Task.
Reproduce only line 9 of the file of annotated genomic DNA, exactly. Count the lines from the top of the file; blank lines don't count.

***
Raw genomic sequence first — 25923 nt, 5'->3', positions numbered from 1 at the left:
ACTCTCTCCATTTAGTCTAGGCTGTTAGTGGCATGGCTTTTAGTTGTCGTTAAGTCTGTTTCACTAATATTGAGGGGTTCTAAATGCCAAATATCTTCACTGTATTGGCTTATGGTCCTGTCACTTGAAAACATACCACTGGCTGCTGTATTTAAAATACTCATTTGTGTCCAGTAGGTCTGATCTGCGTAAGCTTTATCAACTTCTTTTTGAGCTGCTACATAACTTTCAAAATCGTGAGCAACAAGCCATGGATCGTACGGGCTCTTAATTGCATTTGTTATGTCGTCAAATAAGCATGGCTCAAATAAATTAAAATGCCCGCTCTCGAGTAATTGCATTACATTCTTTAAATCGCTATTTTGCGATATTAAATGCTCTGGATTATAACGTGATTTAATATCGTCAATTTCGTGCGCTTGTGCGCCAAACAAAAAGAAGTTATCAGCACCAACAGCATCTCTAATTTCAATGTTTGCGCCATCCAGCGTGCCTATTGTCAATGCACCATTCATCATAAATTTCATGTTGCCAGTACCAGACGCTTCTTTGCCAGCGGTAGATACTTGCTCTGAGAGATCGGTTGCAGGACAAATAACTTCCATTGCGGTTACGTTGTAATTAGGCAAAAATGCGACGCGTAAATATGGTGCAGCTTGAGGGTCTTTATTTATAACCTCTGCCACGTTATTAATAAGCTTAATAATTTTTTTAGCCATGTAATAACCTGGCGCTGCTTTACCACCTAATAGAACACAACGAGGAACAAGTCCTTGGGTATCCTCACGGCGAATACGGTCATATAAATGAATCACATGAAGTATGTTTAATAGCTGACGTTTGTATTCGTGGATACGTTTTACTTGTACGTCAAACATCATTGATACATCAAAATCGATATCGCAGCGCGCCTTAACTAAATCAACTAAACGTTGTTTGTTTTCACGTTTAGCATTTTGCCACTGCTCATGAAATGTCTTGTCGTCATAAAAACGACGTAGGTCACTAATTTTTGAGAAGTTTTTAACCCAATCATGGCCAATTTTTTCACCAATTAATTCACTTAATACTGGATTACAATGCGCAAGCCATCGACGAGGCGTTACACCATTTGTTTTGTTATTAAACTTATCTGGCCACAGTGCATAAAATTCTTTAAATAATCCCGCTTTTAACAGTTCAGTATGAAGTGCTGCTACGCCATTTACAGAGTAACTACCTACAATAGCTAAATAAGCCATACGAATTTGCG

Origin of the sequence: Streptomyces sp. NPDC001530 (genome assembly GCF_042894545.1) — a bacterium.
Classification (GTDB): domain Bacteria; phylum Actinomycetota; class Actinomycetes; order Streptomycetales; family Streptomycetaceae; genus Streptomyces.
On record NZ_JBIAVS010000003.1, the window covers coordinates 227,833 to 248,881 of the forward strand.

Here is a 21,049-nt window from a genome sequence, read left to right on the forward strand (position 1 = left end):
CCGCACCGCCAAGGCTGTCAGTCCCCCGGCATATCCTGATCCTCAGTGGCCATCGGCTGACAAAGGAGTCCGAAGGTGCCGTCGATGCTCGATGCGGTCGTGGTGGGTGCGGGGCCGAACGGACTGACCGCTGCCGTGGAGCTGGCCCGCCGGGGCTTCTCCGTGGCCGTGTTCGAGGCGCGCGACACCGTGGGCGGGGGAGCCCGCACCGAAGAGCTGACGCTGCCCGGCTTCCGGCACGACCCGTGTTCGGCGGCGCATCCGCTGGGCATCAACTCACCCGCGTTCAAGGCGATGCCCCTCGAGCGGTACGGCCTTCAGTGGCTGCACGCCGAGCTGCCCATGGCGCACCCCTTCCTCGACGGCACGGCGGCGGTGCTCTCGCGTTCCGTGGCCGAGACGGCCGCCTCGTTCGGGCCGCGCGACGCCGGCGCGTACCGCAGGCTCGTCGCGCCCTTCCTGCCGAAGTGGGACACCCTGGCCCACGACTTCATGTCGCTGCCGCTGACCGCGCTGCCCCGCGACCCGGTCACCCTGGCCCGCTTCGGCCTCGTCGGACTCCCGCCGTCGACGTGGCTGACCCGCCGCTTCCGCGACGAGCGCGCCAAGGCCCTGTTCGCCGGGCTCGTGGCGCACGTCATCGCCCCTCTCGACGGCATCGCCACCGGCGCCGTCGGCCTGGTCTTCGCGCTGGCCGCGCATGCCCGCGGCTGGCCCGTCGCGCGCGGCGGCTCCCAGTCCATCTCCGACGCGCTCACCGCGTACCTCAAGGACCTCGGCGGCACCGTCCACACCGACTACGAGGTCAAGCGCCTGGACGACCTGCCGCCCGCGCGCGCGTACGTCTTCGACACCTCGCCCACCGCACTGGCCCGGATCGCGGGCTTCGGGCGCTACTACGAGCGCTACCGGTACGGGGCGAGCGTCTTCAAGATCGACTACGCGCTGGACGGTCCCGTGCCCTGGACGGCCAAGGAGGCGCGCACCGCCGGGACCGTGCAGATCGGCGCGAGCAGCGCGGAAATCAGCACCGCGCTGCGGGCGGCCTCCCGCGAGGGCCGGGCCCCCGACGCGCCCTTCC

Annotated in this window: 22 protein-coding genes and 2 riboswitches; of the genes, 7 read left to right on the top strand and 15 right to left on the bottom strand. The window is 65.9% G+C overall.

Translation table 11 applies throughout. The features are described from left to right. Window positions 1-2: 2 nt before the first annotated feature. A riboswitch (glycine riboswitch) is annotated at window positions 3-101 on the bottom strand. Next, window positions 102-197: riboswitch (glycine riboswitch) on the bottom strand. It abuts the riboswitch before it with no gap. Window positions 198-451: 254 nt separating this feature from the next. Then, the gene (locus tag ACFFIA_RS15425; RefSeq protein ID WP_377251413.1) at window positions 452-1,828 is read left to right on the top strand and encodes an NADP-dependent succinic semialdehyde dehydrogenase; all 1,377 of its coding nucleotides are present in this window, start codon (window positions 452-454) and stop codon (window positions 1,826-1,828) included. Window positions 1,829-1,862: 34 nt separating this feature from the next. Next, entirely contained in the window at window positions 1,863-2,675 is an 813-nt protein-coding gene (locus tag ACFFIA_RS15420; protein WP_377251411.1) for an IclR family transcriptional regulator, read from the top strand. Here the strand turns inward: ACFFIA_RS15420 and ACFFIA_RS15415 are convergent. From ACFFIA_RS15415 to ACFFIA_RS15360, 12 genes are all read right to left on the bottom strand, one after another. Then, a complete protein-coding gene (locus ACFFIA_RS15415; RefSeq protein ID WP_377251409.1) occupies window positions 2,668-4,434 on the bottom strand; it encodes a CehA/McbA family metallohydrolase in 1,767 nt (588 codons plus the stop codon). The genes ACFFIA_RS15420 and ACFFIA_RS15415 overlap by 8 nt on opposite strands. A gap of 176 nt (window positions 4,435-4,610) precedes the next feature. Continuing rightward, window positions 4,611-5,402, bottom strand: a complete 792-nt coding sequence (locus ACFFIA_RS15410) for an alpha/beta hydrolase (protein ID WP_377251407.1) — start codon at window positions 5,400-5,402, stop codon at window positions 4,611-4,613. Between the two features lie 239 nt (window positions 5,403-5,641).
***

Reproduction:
Translation table 11 applies throughout. The features are described from left to right. Window positions 1-2: 2 nt before the first annotated feature. A riboswitch (glycine riboswitch) is annotated at window positions 3-101 on the bottom strand. Next, window positions 102-197: riboswitch (glycine riboswitch) on the bottom strand. It abuts the riboswitch before it with no gap. Window positions 198-451: 254 nt separating this feature from the next. Then, the gene (locus tag ACFFIA_RS15425; RefSeq protein ID WP_377251413.1) at window positions 452-1,828 is read left to right on the top strand and encodes an NADP-dependent succinic semialdehyde dehydrogenase; all 1,377 of its coding nucleotides are present in this window, start codon (window positions 452-454) and stop codon (window positions 1,826-1,828) included. Window positions 1,829-1,862: 34 nt separating this feature from the next. Next, entirely contained in the window at window positions 1,863-2,675 is an 813-nt protein-coding gene (locus tag ACFFIA_RS15420; protein WP_377251411.1) for an IclR family transcriptional regulator, read from the top strand. Here the strand turns inward: ACFFIA_RS15420 and ACFFIA_RS15415 are convergent. From ACFFIA_RS15415 to ACFFIA_RS15360, 12 genes are all read right to left on the bottom strand, one after another. Then, a complete protein-coding gene (locus ACFFIA_RS15415; RefSeq protein ID WP_377251409.1) occupies window positions 2,668-4,434 on the bottom strand; it encodes a CehA/McbA family metallohydrolase in 1,767 nt (588 codons plus the stop codon). The genes ACFFIA_RS15420 and ACFFIA_RS15415 overlap by 8 nt on opposite strands. A gap of 176 nt (window positions 4,435-4,610) precedes the next feature. Continuing rightward, window positions 4,611-5,402, bottom strand: a complete 792-nt coding sequence (locus ACFFIA_RS15410) for an alpha/beta hydrolase (protein ID WP_377251407.1) — start codon at window positions 5,400-5,402, stop codon at window positions 4,611-4,613. Between the two features lie 239 nt (window positions 5,403-5,641).